What is psychosocial oncology?

It’s a field that provides psychological, behavioral and social support for patients going through cancer. I manage the behavioral oncology program at the Norton Cancer Institute in Louisville, Kentucky. As providers, we help to reduce cancer-related distress that may come in the form of physical distress, emotional distress, family problems, physical problems, spiritual problems and practical problems. Psychosocial oncology providers may include advanced practice nurses, social workers, psychologists, psychiatrists or chaplains.

What psychological, behavioral and social issues do you help cancer patients with?

At the onset of a new diagnosis, it’s common for patients to experience a broad range of emotions. We help them identify the thoughts and feelings they’re having about the cancer and validate that these emotions are normal. Then we help them adjust to everything that going through cancer may mean for them, such as grieving the loss of their previous health status, changes to their work capability or role changes within their family and support system.

What approaches do you use?

We meet patients where they are to help ease some of the psychological burden that they’re carrying in their cancer trajectory. Depending on what a patient has been experiencing, we rely on different types of interventions, such as supportive counseling or therapy, cognitive and behavioral therapies, or acceptance and commitment therapy. In addition to these talk therapies, we ensure that we’re really understanding the depth and severity of psychological symptoms a patient may be experiencing so we can also connect them, when appropriate, to providers with expertise in prescribing mental health medications.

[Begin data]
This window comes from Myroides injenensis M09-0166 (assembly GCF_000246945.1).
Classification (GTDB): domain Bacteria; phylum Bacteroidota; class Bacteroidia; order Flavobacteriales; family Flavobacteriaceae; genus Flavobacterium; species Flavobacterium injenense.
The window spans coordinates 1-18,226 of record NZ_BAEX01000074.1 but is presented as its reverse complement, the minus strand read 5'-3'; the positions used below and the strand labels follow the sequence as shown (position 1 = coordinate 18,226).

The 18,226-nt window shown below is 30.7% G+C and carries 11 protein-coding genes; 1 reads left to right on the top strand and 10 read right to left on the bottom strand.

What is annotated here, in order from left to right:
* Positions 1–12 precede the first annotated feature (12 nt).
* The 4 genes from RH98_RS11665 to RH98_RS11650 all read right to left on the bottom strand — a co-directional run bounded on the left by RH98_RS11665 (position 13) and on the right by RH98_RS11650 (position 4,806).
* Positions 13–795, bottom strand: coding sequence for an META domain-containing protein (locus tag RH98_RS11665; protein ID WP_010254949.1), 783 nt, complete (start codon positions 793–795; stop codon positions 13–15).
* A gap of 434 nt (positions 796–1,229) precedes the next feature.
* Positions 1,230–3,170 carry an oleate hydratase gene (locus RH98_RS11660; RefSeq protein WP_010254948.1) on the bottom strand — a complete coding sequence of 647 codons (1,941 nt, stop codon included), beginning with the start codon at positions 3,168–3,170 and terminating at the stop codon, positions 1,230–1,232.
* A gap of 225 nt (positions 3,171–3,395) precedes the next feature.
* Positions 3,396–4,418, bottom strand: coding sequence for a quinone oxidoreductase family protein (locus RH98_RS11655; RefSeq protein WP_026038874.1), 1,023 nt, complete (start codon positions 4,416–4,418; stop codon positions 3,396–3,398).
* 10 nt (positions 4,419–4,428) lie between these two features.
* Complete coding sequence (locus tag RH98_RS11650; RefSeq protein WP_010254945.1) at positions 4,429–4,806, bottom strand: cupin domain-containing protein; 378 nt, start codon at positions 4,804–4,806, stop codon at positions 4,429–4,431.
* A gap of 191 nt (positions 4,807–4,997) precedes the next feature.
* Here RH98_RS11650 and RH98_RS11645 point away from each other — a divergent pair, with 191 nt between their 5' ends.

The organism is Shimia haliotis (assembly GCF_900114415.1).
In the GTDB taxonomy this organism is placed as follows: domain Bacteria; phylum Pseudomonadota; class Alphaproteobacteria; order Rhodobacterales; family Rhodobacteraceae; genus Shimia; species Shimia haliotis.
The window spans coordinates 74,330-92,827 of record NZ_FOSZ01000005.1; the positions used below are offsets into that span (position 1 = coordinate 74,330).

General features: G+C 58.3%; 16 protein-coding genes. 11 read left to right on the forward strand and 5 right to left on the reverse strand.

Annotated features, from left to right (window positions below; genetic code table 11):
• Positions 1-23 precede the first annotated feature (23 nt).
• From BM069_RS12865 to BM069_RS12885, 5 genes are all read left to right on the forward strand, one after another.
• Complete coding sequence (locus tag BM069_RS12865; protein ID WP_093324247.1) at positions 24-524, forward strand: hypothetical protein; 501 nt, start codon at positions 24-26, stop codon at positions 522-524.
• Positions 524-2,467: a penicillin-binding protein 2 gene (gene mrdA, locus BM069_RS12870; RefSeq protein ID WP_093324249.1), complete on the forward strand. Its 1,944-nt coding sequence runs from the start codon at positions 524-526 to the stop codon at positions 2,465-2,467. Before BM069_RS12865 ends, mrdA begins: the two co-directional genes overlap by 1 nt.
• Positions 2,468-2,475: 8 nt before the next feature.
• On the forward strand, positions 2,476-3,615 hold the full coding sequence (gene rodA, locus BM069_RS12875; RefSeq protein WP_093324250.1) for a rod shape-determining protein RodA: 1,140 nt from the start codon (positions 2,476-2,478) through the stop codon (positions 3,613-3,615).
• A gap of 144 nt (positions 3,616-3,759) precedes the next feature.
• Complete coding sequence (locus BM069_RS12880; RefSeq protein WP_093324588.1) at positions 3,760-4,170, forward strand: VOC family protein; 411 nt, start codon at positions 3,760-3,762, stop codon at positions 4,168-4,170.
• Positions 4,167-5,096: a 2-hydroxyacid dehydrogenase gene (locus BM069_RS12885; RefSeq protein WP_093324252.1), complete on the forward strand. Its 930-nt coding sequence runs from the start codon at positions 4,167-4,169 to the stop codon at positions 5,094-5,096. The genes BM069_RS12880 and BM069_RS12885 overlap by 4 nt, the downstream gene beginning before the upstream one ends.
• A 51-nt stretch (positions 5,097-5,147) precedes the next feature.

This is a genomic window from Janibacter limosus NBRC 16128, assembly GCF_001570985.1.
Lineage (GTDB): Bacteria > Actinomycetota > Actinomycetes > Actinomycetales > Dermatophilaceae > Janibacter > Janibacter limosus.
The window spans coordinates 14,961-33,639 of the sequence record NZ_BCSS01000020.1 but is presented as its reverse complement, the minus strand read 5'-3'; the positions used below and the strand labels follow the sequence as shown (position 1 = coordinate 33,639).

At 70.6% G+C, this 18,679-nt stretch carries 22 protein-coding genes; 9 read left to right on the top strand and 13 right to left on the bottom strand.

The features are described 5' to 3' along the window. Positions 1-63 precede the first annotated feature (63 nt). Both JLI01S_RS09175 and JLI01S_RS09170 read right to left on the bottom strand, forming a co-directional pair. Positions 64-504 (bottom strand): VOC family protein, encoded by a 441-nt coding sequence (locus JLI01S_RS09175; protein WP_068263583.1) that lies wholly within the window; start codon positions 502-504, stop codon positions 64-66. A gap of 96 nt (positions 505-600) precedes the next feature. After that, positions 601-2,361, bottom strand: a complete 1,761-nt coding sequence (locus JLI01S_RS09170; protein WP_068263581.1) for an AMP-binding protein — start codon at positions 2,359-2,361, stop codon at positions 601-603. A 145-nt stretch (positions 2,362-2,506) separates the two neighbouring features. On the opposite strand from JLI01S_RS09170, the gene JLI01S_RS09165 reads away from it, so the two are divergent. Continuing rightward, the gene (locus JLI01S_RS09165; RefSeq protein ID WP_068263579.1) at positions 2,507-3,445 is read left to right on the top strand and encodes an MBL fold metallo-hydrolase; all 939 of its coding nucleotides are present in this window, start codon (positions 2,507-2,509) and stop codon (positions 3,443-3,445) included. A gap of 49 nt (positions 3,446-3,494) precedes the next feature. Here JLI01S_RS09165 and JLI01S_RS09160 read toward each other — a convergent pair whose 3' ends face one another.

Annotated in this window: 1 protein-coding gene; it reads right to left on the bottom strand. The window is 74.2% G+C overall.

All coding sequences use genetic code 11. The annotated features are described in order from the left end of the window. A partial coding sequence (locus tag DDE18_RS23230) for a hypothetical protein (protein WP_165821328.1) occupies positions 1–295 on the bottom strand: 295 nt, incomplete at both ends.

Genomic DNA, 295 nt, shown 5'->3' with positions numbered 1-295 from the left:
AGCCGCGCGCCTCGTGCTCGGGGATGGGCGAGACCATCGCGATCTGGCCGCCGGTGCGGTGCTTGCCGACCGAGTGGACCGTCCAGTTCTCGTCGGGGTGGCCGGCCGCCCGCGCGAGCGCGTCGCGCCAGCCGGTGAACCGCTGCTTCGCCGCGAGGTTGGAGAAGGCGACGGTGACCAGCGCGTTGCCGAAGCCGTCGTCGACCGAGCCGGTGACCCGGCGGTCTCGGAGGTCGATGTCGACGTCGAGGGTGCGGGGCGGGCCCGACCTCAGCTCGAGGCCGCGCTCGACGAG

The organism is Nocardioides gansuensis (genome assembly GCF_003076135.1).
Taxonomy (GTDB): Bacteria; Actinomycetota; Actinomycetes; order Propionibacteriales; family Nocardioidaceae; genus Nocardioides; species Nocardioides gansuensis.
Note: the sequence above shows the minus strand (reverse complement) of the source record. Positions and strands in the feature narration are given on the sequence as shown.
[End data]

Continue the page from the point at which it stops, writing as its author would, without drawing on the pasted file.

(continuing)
What about physical concerns?

It’s important for patients to first talk with their medical providers within the oncology realm if there are difficulties with, for instance, pain, eating, fatigue, memory or concentration. But a psychosocial oncology provider may be able to help further explore that concern as well as other interventions to improve quality of life. For instance, if fatigue is an ongoing concern, the patient may rely on a psychosocial oncology provider for guidance around getting adequate sleep or accessing mental health medications to treat depression and anxiety that could be contributing to the fatigue.

What practical problems do you help with?

A patient may reach out to a psychosocial care provider for issues related to insurance or financial concerns or transportation, work- and school-related issues or to get help in making treatment decisions.

What inspires you in your work?

It’s a true honor for people who don’t know me to trust me and for me to be able to help them navigate something that’s really, really hard. We may work on issues that they may feel they can’t even talk about with the closest person in their family. The thing that I’m really inspired by is that I seem to have the ability to help people see that they can trust and that good things can come from that.